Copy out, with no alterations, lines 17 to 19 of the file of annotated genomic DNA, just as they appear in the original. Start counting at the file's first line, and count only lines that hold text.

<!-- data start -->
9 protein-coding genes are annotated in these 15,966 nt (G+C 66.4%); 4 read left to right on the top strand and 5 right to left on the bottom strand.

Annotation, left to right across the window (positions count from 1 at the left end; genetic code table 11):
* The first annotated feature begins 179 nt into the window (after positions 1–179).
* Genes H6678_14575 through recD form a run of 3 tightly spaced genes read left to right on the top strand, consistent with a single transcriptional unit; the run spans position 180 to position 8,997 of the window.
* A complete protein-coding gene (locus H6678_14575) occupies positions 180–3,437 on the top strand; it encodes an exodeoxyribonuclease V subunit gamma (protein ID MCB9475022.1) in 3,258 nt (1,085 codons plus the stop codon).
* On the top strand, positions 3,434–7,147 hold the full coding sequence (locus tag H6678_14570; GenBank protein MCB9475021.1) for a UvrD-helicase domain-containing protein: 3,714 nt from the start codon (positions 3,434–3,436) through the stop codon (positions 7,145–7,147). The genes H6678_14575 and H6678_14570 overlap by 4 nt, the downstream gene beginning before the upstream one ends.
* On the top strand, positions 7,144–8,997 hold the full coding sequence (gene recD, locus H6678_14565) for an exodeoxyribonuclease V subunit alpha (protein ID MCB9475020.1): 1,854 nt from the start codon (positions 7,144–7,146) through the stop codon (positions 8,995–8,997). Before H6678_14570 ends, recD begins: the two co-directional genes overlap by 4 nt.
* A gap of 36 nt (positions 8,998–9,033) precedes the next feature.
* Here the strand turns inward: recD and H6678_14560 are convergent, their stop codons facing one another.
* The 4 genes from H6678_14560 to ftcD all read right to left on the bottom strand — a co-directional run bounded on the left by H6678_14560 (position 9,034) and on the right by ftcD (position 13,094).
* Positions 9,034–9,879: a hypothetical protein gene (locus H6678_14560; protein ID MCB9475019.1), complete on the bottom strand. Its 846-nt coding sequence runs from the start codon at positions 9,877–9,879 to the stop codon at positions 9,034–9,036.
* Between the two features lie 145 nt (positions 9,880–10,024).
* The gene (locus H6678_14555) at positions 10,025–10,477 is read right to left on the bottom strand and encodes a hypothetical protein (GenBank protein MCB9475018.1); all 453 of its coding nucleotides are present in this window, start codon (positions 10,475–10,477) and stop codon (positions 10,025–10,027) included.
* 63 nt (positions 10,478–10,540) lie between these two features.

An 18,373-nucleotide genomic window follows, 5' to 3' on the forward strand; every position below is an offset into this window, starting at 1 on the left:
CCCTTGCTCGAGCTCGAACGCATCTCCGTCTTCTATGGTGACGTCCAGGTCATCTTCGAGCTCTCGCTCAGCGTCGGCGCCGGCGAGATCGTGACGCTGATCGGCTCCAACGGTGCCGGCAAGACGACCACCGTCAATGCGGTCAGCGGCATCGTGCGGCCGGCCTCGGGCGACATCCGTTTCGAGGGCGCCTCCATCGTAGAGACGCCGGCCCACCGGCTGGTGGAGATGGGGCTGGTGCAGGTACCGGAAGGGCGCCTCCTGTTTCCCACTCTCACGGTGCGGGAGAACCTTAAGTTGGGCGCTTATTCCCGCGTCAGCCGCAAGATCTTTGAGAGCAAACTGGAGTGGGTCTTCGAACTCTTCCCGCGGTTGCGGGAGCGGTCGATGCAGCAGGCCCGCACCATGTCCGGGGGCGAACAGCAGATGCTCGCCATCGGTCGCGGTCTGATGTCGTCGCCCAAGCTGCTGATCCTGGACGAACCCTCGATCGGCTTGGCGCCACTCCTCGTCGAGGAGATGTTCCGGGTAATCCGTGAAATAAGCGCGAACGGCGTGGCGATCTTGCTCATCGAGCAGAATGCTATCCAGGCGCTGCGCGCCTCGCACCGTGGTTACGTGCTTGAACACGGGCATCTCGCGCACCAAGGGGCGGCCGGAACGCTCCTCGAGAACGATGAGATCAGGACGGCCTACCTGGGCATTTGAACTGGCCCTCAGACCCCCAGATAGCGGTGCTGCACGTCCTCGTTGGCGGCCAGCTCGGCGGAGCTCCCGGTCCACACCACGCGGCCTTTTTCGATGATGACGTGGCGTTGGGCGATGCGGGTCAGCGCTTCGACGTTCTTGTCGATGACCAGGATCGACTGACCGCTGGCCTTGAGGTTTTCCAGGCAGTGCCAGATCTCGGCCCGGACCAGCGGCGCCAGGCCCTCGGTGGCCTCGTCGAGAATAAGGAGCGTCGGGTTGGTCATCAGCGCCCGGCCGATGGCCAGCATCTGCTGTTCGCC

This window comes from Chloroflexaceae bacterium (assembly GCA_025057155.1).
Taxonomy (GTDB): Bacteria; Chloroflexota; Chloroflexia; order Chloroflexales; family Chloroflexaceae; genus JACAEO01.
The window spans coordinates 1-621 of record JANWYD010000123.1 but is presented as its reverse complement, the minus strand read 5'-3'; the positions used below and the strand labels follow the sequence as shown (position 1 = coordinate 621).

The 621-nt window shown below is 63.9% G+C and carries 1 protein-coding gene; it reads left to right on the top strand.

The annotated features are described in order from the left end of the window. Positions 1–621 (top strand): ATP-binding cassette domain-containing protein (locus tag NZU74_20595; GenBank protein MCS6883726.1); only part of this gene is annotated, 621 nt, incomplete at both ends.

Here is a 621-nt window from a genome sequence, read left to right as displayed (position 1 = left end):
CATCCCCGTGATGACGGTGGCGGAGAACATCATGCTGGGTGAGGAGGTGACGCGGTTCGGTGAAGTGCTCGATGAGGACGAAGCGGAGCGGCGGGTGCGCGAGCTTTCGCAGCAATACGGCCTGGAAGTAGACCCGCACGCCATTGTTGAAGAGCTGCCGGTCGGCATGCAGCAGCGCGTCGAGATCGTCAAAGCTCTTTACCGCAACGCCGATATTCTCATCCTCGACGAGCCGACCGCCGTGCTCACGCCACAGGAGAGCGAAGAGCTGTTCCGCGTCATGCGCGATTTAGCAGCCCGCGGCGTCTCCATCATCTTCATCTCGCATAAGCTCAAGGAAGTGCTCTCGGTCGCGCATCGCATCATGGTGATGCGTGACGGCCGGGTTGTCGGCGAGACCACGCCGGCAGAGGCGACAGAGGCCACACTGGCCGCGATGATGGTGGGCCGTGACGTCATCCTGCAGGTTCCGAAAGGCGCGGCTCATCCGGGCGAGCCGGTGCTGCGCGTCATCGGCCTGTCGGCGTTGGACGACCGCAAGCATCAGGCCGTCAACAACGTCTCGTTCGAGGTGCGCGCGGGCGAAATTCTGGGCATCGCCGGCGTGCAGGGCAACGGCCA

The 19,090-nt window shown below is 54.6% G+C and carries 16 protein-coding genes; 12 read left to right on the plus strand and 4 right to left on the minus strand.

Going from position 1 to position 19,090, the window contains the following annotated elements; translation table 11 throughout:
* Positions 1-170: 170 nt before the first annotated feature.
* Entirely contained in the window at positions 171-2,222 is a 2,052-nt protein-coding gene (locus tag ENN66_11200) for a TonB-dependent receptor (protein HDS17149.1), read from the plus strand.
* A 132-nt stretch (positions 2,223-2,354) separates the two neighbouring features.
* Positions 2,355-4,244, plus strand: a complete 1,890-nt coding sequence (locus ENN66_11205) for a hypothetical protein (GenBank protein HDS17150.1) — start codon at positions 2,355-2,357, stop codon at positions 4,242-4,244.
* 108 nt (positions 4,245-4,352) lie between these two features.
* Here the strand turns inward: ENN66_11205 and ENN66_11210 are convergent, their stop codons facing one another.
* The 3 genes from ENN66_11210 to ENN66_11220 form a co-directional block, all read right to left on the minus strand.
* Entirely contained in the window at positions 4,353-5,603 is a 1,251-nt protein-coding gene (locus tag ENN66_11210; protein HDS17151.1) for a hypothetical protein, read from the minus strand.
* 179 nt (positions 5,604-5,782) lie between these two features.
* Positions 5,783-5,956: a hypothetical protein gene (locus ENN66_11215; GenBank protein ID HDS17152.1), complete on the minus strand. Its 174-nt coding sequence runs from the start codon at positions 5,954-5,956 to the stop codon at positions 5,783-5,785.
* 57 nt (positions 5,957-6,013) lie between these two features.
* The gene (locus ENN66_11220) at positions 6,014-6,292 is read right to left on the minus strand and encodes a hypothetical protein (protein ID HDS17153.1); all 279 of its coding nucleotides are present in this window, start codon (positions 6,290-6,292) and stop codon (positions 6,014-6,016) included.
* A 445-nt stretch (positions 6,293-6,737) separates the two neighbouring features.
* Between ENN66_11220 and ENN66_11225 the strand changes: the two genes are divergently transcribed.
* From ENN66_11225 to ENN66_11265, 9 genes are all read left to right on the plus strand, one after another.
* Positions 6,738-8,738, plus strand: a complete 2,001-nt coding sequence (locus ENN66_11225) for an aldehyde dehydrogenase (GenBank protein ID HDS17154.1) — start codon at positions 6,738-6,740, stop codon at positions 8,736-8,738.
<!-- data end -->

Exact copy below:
This window comes from Chloroflexaceae bacterium (assembly GCA_025057155.1).
Taxonomy (GTDB): Bacteria; Chloroflexota; Chloroflexia; order Chloroflexales; family Chloroflexaceae; genus JACAEO01.
The window spans coordinates 1-621 of record JANWYD010000123.1 but is presented as its reverse complement, the minus strand read 5'-3'; the positions used below and the strand labels follow the sequence as shown (position 1 = coordinate 621).